HomeLifestyleChristine and Craig carve lifestyle with Kokonut NQ

Christine and Craig carve lifestyle with Kokonut NQ

Kokonut NQ
Some of the weird and wonderful shaped coconuts Christine Stewart found in the Bundaberg Region and she has used to create her Kokonut NQ puppets.

Christine and Craig Stewart are carving a lifestyle after moving to Innes Park to be closer to family, as the couple continue to create quirky items with Kokonut NQ.

Christine grew up in Bundaberg North, before leaving in 1976 to join the army – where she met future husband Craig.

Now the retired couple spend their days crafting curious coconut creations, and musical instruments called cigar box guitars, out of repurposed materials.

“We are retired now and after the COVID restrictions put an end to our travelling interstate and visiting markets to sell our creations we decided to move closer to family,” Christine said.

“We moved to Innes Park in September 2020 and love the area and closeness to the beaches.”

The couple’s love for the coastline, and fetish for fresh coconuts, gave them the opportunity to start a little hobby, that soon started to flourish into Kokonut NQ which can be found at Bargara’s Paradise Markets.

“Kokonut NQ was born in 2016. We were living in Townsville where coconuts were plentiful, we did eat a lot of them,” Christine said.

“Rather than throwing the shells away I started carving them to make candle holders as gifts for friends and family.”

After Christine found her niche carving coconut shells into gifts, she continued to explore other possibilities of what a humble coconut shell could be reused for.

Kokonut NQ
After retiring from the army Christine and Craig Stewart moved to Innes Park where they have taken up the hobby of carving wood for their small business Kokonut NQ.

“Things just grew from there – coconut wee folk houses, bird houses, planters etc. I am a bit of a gatherer and collect interesting driftwood, seed pods, anything natural I stumble across. I use these to make tiny wee folk homes,” she said.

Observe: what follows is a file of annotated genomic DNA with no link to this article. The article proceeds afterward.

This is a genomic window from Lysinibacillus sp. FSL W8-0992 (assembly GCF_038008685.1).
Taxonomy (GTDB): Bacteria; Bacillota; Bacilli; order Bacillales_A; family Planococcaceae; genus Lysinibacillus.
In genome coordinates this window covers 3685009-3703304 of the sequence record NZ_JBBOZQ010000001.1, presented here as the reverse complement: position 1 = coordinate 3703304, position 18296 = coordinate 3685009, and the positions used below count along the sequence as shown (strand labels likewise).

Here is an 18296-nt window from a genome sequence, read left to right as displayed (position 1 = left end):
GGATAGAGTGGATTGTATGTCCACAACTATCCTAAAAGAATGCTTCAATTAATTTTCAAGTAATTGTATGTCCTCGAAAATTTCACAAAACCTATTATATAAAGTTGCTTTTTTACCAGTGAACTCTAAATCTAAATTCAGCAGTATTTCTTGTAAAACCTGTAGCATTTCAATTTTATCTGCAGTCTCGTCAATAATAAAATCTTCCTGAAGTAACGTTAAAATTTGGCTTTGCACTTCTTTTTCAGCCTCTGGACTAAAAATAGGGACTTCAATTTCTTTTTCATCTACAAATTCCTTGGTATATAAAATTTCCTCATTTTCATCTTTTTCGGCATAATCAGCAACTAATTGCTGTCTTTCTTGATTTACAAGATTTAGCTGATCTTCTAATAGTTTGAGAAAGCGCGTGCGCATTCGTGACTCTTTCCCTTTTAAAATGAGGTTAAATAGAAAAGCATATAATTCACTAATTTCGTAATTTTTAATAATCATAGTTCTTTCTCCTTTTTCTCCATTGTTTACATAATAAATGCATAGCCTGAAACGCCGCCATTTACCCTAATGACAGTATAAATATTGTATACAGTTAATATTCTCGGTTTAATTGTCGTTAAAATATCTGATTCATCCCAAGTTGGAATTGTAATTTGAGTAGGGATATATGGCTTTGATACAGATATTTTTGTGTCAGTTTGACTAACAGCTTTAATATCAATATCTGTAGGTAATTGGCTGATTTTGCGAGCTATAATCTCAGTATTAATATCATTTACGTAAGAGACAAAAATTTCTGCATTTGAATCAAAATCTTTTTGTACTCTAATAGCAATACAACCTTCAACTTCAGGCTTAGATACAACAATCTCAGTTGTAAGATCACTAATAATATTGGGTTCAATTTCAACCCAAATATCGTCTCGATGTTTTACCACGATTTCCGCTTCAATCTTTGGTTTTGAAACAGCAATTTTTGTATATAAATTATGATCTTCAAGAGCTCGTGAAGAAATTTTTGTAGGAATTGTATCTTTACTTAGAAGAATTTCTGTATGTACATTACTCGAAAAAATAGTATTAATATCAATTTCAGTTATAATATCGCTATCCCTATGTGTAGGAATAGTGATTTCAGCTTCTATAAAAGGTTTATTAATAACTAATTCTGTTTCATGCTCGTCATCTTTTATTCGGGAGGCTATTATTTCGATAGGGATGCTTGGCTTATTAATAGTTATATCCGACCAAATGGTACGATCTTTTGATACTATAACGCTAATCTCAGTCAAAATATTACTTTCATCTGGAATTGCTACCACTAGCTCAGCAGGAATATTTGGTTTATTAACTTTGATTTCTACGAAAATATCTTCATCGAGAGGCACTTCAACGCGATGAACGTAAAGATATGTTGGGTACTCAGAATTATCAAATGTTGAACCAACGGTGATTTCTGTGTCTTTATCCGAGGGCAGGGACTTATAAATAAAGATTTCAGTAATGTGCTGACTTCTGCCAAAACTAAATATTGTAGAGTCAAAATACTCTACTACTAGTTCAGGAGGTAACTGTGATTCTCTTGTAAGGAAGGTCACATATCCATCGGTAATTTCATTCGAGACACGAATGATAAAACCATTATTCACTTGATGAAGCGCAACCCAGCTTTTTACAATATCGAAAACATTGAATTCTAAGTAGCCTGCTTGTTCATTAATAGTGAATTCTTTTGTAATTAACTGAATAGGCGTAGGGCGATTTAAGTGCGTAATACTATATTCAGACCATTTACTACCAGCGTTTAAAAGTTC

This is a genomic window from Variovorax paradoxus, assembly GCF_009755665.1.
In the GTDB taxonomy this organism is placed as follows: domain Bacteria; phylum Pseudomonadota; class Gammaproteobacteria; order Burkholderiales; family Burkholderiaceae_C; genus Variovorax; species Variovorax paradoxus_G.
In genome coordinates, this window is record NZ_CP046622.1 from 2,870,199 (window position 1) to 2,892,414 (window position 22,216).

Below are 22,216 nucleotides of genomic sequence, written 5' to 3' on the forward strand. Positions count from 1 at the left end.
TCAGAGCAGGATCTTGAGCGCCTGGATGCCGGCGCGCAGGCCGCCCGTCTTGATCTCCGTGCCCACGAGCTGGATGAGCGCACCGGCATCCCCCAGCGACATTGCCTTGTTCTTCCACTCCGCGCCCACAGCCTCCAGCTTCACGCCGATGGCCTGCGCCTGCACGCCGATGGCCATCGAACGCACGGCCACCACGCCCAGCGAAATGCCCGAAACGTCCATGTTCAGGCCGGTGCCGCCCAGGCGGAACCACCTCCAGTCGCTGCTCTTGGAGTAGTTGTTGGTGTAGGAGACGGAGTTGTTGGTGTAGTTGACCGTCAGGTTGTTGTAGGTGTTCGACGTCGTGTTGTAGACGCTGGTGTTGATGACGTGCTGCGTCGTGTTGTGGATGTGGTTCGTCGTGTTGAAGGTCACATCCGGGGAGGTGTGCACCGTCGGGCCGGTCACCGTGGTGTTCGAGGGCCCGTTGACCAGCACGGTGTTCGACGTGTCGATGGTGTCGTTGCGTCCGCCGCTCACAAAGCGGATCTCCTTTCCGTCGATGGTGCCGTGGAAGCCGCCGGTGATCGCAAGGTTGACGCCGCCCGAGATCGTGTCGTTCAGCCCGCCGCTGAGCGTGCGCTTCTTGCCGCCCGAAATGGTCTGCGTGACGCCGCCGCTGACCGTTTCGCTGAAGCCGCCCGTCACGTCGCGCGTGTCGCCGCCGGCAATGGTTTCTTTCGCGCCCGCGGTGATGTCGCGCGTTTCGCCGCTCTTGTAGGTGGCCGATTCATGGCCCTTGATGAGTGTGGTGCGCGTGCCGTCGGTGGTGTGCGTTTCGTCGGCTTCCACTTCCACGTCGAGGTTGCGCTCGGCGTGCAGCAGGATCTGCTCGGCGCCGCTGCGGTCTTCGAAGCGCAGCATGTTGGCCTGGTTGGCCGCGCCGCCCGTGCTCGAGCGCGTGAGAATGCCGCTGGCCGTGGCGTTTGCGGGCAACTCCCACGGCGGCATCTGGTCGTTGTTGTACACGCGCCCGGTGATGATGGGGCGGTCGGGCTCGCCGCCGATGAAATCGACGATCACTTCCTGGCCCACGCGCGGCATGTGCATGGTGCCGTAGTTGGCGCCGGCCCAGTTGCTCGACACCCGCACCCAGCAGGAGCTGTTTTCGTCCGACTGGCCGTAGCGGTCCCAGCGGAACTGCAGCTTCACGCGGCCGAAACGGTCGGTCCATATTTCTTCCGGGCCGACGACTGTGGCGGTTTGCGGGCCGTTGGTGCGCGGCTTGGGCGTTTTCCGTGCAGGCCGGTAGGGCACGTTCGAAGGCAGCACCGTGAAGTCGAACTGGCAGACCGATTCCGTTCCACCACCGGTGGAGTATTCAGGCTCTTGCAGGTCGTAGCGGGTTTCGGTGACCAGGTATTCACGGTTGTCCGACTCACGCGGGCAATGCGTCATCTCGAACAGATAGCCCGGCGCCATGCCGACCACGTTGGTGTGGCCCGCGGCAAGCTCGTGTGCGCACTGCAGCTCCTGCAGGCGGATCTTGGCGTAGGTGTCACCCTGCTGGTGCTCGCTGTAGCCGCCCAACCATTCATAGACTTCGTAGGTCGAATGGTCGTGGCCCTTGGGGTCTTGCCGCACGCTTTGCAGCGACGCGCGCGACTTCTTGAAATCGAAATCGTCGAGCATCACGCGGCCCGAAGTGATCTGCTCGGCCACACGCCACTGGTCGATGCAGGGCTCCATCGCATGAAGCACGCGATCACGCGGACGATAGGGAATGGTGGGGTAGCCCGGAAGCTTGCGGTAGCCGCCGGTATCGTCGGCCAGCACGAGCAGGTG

Christine said it was two years ago when Craig retired that he pursued his passion for making musical instruments.

Craig gives cigar boxes and old biscuit tins a new life as he transforms them into a much-loved instrument of joy.

“Cigar box guitars and kalimbas – thumb piano, we like to recycle old timbers people throw away,” she said.

“Craig has made guitars from old biscuit tins, cigar boxes, gourds and recycled timber – every one is unique.

“Everything we make is unique, because of their natural properties the different timbers all have their own sound.

A cigar box guitar is a simple chordophone that uses an empty cigar box as a resonator. The earliest had one or two strings; modern models typically have three or more strings. 

Kokonut NQ
Craig Stewart pursued his passion for making musical instruments after he retired from the army.

Christine said the coconuts found in the Bundaberg Region were very different from the fruits she found in Northern Queensland.

“Each coconut is a different shape and colour, every wee folk house has its own charm. It is all created with a healthy dose of imagination,” she said.

“The coconuts I have found here are quite small and I must say are interesting shapes, which has encouraged my imagination to come up with a few new products including funky puppets. All our puppets have individually hand carved parts.

“I do have a little chuckle to myself when the pieces come together. They are such fun to create.”

Kokonut NQ will return to Paradise Markets in March, for more information check out their Facebook page, or find the online shop on Etsy.

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